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Egypt, France, Italy, UAE, US call for immediate end of fighting in Tripoli

Egypt, France, Italy, U.A.E., and the U.S. called Tuesday for an immediate de-escalation and end of fighting in Libya and the resumption of the political process as there is “no military solution.”

In a joint statement issued by the U.S. Department of State, the six countries expressed their deep concern over the continous hostilities in Tripoli, which have killed 1100 people and forced 100,000 others to flee their homes.

The countries added that they are also concerned about the terrorist groups’ attempts to exploit the lack of security, renewing their commitment to hold accountable those who have escalated instability in Libya.

“We call on all parties to the Tripoli conflict to dissociate themselves from all such terrorists and individuals designated by the UN Sanctions Committee, and renew our commitment to see those responsible for further instability held accountable,” the statement read.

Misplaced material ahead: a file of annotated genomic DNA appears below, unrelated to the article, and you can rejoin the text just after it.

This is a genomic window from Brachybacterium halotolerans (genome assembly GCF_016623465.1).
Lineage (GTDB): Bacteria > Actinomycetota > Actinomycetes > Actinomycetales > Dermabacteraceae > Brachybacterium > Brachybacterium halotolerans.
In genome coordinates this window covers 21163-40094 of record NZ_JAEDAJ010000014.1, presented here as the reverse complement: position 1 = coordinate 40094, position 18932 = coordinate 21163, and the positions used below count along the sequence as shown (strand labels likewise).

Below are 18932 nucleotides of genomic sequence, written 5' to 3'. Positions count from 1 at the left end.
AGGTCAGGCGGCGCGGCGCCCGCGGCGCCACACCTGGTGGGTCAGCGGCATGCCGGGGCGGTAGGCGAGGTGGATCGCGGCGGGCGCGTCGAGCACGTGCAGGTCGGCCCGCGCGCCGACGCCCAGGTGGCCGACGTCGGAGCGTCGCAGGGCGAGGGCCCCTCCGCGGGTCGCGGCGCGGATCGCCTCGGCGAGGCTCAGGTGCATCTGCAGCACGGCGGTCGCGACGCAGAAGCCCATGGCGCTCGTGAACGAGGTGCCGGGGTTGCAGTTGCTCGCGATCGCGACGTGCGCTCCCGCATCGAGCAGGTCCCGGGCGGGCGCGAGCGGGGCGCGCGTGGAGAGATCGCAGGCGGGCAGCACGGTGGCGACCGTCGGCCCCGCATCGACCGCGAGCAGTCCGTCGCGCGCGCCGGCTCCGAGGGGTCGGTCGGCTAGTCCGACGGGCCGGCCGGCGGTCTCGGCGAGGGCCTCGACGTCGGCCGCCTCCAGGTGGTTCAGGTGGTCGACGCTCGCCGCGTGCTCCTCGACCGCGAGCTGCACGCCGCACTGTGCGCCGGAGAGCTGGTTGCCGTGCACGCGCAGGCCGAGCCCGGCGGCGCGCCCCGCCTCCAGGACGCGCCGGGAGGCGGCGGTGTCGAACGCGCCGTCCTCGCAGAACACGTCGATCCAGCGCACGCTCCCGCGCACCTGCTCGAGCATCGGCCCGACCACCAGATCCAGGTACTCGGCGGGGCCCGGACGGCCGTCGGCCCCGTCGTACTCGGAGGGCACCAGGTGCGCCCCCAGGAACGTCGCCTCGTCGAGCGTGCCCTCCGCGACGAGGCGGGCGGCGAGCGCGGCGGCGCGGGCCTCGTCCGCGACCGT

They reiterated their full support to the efforts of the Special Representative of the UN Secretary-General, Ghassan Salama, to settle down the situation in Libya, encourage a comprehensive dialogue and resume the political process of the U.N.

The joint statement stressed the importance of the U.N.’s mediation, which aims to support the transitional government representing all Libyans, prepare for credible parliamentary and presidential elections, facilitate fair distribution of resources and reunify the Central Bank of Libya and other sovereign Libyan institutions.

The statement urged all U.N. member states to contribute to peace and stability in Libya, prevent the dispatch of destabilizing arms shipments and to protect Libya’s oil resources.

This comes a few days after the Libyan National Army (LNA) announced that the eastern army is waiting for orders from the General Command to carry out another attack on armed groups and terrorists in Tripoli as part of the operation that was launched April 4 and to capture the capital from the U.N.-recognised Government of the National Accord (GNA).

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